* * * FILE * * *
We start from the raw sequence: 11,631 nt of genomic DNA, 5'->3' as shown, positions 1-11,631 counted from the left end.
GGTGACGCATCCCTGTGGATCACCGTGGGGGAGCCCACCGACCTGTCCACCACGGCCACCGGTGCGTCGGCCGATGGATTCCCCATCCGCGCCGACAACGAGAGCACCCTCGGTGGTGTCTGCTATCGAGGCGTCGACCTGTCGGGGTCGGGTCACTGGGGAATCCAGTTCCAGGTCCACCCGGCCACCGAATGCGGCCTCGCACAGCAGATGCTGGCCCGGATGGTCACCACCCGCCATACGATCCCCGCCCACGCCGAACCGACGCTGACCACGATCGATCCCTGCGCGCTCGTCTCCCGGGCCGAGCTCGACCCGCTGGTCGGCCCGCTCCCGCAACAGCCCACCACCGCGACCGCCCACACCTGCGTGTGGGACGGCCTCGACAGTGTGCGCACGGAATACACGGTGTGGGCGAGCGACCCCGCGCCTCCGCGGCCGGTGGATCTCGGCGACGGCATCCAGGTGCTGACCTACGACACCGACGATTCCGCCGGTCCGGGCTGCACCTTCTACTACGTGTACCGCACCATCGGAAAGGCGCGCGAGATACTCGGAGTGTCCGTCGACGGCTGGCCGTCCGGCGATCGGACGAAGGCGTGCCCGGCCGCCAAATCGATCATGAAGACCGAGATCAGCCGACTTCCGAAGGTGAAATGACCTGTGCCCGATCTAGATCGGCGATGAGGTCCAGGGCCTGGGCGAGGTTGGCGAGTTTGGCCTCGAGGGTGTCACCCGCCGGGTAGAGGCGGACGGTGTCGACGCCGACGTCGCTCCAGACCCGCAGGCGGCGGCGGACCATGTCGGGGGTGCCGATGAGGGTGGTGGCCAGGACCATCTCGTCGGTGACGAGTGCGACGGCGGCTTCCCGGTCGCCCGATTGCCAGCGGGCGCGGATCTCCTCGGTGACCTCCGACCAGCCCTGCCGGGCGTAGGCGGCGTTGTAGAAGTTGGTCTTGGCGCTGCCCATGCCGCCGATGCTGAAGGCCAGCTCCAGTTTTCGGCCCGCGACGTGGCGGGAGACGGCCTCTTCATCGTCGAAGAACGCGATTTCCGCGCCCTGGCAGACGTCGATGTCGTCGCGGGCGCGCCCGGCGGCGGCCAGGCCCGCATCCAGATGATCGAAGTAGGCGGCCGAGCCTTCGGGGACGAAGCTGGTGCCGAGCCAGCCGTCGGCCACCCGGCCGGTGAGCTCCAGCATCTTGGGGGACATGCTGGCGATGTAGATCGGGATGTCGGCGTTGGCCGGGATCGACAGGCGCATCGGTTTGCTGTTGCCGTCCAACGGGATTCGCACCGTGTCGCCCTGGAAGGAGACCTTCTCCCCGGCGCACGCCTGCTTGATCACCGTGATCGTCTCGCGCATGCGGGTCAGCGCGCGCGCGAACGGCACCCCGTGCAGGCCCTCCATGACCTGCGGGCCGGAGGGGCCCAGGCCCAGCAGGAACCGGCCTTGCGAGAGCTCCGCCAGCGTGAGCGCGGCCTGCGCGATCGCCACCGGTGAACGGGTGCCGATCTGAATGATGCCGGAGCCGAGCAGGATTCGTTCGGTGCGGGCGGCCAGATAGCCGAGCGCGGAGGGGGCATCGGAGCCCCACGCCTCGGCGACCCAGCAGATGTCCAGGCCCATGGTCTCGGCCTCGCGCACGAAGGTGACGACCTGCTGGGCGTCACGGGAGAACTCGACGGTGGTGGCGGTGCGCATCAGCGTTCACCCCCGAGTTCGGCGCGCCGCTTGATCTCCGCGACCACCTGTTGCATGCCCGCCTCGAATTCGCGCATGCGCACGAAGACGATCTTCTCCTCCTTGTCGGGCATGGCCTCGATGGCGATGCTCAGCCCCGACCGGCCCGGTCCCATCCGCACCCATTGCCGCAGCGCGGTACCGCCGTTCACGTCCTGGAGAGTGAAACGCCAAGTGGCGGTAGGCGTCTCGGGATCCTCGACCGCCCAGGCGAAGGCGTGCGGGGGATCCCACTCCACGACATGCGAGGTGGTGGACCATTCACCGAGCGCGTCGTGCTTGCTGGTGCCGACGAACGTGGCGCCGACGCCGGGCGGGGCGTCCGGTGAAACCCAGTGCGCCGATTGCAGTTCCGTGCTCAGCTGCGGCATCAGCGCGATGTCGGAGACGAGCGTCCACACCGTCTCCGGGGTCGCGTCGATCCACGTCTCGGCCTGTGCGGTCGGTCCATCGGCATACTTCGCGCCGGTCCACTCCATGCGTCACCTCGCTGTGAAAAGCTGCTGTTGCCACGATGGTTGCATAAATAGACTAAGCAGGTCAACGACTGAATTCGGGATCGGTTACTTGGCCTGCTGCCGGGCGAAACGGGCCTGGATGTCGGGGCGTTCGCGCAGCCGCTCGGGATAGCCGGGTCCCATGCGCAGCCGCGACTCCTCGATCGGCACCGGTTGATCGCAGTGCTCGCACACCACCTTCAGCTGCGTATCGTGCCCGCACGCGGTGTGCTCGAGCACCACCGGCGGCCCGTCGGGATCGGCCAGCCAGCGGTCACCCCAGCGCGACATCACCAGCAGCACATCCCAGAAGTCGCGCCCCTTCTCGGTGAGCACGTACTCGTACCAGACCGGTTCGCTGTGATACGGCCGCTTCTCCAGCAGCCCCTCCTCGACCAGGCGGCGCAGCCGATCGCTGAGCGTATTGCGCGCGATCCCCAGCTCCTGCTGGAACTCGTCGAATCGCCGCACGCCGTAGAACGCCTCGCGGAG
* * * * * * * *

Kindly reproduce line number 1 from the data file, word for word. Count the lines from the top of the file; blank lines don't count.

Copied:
We start from the raw sequence: 11,631 nt of genomic DNA, 5'->3' as shown, positions 1-11,631 counted from the left end.